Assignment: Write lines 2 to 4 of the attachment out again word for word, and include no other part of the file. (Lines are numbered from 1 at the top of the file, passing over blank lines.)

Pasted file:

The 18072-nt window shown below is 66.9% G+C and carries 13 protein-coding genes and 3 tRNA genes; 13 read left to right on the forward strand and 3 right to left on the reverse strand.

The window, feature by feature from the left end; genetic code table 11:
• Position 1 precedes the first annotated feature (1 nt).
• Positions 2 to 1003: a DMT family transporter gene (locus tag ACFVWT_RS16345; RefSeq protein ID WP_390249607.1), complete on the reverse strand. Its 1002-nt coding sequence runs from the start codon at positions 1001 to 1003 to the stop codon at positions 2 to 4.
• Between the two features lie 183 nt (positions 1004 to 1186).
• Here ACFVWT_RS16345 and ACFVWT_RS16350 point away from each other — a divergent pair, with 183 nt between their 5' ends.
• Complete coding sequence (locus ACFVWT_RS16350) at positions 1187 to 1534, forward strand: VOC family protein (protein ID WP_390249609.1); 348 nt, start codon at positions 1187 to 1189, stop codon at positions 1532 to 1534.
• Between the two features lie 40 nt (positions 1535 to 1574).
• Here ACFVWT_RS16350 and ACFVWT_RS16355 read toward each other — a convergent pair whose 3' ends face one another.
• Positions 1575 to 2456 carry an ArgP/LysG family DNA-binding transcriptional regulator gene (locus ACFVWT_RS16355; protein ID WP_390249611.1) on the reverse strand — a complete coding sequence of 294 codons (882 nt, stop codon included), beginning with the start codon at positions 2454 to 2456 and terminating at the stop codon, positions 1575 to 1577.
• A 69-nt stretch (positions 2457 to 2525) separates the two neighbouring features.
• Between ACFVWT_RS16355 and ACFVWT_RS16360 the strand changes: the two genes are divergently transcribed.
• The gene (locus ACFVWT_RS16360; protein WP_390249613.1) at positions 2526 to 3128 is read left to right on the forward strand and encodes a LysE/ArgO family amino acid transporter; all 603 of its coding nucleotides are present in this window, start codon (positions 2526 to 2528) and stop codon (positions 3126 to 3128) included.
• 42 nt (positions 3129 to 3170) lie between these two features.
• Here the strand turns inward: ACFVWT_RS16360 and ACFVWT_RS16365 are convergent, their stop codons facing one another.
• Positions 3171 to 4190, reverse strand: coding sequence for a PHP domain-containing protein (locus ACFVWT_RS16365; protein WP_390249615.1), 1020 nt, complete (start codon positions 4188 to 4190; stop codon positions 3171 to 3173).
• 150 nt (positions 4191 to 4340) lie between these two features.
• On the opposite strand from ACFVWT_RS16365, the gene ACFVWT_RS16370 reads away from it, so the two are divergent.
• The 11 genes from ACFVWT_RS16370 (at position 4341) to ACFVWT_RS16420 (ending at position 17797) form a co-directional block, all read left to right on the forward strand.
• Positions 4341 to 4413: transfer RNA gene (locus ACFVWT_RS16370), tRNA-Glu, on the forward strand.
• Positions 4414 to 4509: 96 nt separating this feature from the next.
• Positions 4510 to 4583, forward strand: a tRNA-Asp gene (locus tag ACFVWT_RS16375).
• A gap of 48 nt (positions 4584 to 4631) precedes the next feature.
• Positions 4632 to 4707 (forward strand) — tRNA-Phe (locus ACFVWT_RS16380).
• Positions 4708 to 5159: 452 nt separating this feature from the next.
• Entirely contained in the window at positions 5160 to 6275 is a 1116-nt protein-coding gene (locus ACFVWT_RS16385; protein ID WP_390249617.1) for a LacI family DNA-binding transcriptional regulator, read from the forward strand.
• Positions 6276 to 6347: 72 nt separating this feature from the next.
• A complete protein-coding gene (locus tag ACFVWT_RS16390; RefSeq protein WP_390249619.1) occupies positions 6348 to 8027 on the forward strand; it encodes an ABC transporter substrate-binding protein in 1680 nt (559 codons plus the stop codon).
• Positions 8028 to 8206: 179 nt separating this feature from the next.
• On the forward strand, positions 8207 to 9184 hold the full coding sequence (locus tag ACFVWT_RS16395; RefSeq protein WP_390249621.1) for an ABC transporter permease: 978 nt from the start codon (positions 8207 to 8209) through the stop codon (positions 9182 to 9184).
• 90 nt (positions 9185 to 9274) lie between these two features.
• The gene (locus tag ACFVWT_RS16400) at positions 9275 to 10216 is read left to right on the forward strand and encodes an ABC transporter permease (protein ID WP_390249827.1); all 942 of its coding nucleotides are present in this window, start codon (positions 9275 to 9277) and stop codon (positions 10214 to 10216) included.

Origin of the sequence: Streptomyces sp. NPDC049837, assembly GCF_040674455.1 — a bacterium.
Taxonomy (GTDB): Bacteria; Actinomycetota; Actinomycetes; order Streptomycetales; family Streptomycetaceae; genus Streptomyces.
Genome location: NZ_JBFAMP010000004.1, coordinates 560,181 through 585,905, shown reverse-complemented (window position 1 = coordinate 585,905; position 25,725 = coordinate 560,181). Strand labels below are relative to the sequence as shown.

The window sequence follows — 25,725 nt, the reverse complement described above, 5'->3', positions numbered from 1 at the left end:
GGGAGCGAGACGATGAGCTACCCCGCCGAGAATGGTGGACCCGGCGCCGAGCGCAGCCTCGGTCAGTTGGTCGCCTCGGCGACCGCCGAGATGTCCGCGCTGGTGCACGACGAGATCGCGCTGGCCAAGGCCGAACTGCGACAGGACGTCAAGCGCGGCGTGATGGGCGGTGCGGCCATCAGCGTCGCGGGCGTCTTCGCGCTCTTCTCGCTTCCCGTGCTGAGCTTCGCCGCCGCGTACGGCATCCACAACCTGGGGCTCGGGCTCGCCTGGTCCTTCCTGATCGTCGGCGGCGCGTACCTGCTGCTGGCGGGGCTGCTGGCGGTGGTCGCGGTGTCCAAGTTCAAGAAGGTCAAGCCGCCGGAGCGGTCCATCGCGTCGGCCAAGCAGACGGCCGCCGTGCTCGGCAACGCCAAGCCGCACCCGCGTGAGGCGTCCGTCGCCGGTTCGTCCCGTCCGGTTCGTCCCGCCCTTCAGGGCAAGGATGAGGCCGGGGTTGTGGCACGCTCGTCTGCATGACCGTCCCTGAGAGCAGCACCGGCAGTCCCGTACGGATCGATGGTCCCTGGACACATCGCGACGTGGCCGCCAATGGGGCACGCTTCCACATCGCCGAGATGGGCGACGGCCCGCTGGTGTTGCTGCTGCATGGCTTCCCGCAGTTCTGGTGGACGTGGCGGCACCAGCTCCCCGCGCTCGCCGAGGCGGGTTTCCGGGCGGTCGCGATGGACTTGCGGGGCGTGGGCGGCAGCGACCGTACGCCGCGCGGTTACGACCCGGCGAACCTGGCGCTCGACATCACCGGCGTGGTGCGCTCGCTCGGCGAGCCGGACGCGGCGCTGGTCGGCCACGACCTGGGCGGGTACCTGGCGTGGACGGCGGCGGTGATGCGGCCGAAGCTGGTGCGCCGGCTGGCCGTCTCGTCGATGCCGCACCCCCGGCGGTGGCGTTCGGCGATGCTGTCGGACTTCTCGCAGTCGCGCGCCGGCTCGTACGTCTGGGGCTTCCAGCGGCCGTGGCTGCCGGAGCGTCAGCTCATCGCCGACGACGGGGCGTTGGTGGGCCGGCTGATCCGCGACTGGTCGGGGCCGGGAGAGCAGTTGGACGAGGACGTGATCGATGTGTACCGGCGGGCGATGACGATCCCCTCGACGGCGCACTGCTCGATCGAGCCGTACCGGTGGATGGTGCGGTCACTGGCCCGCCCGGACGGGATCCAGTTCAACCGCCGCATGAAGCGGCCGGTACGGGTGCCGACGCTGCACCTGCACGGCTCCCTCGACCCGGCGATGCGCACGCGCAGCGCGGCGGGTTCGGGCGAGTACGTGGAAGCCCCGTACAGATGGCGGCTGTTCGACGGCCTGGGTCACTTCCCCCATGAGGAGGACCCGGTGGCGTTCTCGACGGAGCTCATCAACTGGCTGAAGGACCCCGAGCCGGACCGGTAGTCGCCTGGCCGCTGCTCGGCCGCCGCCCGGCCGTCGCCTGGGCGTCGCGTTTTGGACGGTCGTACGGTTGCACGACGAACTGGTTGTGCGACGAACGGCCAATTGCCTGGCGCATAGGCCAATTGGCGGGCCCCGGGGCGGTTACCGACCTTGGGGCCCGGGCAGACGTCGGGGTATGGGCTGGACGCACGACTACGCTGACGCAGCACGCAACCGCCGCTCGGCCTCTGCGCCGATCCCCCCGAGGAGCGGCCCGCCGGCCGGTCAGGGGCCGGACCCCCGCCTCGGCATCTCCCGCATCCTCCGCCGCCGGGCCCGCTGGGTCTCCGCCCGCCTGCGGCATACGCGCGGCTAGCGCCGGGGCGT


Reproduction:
The window, feature by feature from the left end; genetic code table 11:
• Position 1 precedes the first annotated feature (1 nt).
• Positions 2 to 1003: a DMT family transporter gene (locus tag ACFVWT_RS16345; RefSeq protein ID WP_390249607.1), complete on the reverse strand. Its 1002-nt coding sequence runs from the start codon at positions 1001 to 1003 to the stop codon at positions 2 to 4.